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7 I N T R O D U C T I O N The project area, Greater No 2, is located in the city of Kimberley, South Africa. Kimberley together with its hinterland forms Sol Plaatje Municipality and is located in the eastern part of the Northern Cape Province. The reason why we have developed a spatial plan for Greater No 2, a part of the former black township Galeshewe, is that the municipality is working with a conservation project for the area, Conservation project Greater # 2. The project originally focused on bridging the gap in history by declaring a conservation area in a former disadvantaged area 1. The central issue in the project is to upgrade the historically important houses pointed out by the McGregor Museum. but the project also specifically points out the need to improve the living environment for people living in Greater No 2. However, to make the project successful, economic, social and other environmental issues also need to be high lightened. Our part of this work is to present a proposal for upgrading streets and public places. 2 The first step for Kimberley in fulfilling its role of local government was the preparation of a Comprehensive Urban Plan, CUP. The plan was completed during 1998 and approved in 1999 by the Kimberley City Council. The Comprehensive Urban Plan for Sol Plaatje Municipality outlines the broad strategies for a more sustainable use of resources and includes both spatial and non-spatial issues. 3 Map 1. South Africa and the neighbour-countries; Namibia, Botswana, Zimbabwe, Mocambique and Swazilamd (Map from; fakta/sydafrika/sakarta.html). Map 1 Kimberley Beside the CUP-document there is also a document named Integrated Development Plan, IDP. It is the central tool for developmental local government. The document shall assist municipalities, consisting of the elected representatives (councillors), the residents (communities) and the council employees (administration) to prioritise their developmental needs and implement solutions that integrate and maximise the use of available resources which means promoting sustainable development. Through IDP the municipality has an important tool of ensuring the allocation of resources to redress the apartheid legacies. 4 9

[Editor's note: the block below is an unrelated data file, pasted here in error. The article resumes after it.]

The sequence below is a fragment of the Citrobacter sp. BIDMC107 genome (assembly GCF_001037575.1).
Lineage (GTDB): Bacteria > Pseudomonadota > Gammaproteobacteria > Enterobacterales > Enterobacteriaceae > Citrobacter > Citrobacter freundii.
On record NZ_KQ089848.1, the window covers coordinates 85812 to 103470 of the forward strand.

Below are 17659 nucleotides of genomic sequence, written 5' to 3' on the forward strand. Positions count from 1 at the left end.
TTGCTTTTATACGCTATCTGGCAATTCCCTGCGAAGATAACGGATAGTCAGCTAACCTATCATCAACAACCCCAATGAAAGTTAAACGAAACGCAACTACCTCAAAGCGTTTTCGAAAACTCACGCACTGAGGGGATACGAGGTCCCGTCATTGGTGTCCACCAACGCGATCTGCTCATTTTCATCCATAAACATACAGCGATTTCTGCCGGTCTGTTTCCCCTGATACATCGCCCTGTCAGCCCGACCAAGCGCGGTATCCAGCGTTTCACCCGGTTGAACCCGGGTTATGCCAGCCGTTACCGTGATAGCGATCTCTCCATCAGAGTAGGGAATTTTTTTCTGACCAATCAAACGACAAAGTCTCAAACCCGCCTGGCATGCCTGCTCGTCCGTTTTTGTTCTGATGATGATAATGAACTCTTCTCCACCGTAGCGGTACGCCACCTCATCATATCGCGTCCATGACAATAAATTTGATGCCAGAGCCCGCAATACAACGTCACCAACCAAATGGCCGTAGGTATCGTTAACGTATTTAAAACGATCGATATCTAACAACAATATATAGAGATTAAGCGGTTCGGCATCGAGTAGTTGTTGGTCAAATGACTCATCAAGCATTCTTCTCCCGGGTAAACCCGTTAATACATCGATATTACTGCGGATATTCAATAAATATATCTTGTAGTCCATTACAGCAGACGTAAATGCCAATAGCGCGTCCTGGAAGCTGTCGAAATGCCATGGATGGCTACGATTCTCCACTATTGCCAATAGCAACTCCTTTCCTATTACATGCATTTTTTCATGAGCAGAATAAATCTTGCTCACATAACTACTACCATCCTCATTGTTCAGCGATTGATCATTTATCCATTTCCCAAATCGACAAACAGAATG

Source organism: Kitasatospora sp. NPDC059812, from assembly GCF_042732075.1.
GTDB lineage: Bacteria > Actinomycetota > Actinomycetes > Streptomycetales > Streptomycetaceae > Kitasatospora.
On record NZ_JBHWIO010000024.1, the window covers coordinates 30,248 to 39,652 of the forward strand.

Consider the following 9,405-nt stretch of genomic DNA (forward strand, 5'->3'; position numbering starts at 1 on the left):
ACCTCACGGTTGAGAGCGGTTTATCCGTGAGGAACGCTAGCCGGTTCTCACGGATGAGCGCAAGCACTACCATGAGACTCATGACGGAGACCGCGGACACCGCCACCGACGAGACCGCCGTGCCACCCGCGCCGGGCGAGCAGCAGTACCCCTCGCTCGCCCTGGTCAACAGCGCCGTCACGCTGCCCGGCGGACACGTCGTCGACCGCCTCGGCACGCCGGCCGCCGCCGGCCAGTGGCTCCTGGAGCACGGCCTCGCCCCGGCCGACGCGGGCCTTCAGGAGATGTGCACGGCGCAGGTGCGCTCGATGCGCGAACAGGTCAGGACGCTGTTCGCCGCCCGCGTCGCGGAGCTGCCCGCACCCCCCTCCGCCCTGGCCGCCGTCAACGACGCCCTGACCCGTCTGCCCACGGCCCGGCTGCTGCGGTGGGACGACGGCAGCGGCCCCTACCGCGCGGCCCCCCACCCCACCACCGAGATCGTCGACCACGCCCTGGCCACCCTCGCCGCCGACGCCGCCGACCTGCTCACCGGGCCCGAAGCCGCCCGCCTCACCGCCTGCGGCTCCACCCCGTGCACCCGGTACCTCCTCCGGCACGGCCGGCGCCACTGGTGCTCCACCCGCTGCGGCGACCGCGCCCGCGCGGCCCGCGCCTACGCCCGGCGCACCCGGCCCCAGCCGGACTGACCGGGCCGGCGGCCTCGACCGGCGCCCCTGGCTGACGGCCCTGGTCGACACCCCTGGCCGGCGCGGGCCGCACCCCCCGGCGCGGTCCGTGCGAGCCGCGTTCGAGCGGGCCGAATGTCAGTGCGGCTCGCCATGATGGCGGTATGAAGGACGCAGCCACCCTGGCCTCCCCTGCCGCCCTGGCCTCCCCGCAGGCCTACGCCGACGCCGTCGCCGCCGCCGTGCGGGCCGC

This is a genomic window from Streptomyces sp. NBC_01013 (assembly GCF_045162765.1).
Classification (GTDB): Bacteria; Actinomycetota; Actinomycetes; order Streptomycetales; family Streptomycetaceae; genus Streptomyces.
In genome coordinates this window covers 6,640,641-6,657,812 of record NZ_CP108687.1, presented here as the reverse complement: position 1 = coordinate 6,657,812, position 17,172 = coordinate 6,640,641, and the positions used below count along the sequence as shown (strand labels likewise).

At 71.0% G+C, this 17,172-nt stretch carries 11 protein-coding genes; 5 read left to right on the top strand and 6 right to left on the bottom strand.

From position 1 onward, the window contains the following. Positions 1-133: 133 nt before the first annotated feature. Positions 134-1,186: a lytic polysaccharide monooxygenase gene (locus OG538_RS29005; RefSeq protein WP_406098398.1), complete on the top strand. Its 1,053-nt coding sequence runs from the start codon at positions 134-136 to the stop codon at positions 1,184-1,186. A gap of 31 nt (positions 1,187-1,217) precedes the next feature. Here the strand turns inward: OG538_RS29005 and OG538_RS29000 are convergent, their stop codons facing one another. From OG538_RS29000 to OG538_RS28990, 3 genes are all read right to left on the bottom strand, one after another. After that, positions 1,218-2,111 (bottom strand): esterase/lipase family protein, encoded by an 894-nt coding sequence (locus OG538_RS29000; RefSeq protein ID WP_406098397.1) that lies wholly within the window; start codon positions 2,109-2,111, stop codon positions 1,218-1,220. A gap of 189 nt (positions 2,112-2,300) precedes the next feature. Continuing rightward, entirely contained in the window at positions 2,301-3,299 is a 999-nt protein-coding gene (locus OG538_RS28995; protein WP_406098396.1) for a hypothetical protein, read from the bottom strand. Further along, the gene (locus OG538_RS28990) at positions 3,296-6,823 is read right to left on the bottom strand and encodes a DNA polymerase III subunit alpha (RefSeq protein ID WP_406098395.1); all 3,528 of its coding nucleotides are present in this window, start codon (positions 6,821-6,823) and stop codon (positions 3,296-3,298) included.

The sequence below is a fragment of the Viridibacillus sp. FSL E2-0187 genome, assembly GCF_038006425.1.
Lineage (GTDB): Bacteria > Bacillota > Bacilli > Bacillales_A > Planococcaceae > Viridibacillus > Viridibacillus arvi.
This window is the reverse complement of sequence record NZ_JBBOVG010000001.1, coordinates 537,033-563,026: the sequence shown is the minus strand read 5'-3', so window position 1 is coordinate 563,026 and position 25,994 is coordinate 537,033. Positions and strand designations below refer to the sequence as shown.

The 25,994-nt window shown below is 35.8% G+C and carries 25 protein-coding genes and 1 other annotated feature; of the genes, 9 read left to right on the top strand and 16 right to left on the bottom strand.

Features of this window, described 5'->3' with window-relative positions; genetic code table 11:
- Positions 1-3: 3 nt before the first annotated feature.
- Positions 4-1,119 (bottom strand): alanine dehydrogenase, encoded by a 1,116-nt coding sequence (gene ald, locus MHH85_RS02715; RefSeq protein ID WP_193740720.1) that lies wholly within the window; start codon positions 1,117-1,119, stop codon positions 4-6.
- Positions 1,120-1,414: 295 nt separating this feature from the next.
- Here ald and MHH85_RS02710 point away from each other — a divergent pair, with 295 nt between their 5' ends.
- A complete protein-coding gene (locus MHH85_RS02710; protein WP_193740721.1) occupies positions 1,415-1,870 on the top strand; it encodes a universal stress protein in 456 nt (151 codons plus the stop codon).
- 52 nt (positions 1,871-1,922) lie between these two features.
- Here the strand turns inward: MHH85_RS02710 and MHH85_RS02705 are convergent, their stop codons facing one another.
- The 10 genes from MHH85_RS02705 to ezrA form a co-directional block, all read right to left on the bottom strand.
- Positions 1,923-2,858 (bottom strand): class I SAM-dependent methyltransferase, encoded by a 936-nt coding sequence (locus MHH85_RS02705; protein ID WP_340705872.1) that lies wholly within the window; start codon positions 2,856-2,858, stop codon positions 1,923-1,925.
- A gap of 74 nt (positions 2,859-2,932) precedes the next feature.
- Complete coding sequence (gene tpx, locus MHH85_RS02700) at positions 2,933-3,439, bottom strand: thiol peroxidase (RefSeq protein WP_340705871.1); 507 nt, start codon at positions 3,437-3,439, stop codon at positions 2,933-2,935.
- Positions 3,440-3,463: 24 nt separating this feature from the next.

8 A I M The main aim of this thesis is to present suggestions for how to create more public open spaces in the previously disadvantaged area Greater No 2. The aim is also to create a better living environment for the people in the area, by increasing the safety in public spaces and by designing them to become more esthetical appealing. In the report we will present proposals on how to upgrade and improve the qualities of the present street system at the same time as the few existing open areas are proposed to be turned into public open spaces. The main aim of this project incorporates how to increase and improve the amount of public space. Our goal is also to improve the accessibility and safety for unprotected road users by limiting car access to certain streets. By creating a hierarchical street system we want to increase the amount of public space for people in Greater No 2. The aim is to create public spaces that are characterised by high personal safety and provision of vegetation. A secondary aim for this project is to present ideas concerning how the Greater No 2 area could develop in the future. This means both physical and strategic ideas concerning the streets and plots as well as the order changes are to be implemented. To achieve our goals we have developed two main themes for all the planning in Greater No 2; safety and vegetation. Safety we refer to both personal security during dark hours and the traffic environment, vegetation refers to the importance of trees and other types of green elements. These themes are intended to permeate all proposals. 10